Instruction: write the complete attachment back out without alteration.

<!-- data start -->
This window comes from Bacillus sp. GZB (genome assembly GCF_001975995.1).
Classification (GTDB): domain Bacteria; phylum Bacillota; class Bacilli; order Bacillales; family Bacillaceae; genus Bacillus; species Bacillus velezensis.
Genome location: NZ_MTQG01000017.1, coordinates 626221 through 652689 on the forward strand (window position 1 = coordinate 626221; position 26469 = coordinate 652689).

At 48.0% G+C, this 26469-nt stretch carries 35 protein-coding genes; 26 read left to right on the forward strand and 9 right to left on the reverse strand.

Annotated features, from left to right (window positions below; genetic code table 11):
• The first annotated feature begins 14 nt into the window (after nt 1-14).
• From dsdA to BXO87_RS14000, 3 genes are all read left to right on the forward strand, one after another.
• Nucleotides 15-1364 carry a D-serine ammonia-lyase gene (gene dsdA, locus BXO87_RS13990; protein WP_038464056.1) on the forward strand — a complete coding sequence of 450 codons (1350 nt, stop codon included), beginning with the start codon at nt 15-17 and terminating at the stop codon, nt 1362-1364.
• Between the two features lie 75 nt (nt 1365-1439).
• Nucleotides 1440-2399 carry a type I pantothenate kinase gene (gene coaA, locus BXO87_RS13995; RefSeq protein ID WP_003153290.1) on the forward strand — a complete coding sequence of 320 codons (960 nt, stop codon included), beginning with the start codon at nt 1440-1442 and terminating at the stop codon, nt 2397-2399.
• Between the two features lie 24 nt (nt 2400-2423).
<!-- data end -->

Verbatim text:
This window comes from Bacillus sp. GZB (genome assembly GCF_001975995.1).
Classification (GTDB): domain Bacteria; phylum Bacillota; class Bacilli; order Bacillales; family Bacillaceae; genus Bacillus; species Bacillus velezensis.
Genome location: NZ_MTQG01000017.1, coordinates 626221 through 652689 on the forward strand (window position 1 = coordinate 626221; position 26469 = coordinate 652689).

At 48.0% G+C, this 26469-nt stretch carries 35 protein-coding genes; 26 read left to right on the forward strand and 9 right to left on the reverse strand.

Annotated features, from left to right (window positions below; genetic code table 11):
• The first annotated feature begins 14 nt into the window (after nt 1-14).
• From dsdA to BXO87_RS14000, 3 genes are all read left to right on the forward strand, one after another.
• Nucleotides 15-1364 carry a D-serine ammonia-lyase gene (gene dsdA, locus BXO87_RS13990; protein WP_038464056.1) on the forward strand — a complete coding sequence of 450 codons (1350 nt, stop codon included), beginning with the start codon at nt 15-17 and terminating at the stop codon, nt 1362-1364.
• Between the two features lie 75 nt (nt 1365-1439).
• Nucleotides 1440-2399 carry a type I pantothenate kinase gene (gene coaA, locus BXO87_RS13995; RefSeq protein ID WP_003153290.1) on the forward strand — a complete coding sequence of 320 codons (960 nt, stop codon included), beginning with the start codon at nt 1440-1442 and terminating at the stop codon, nt 2397-2399.
• Between the two features lie 24 nt (nt 2400-2423).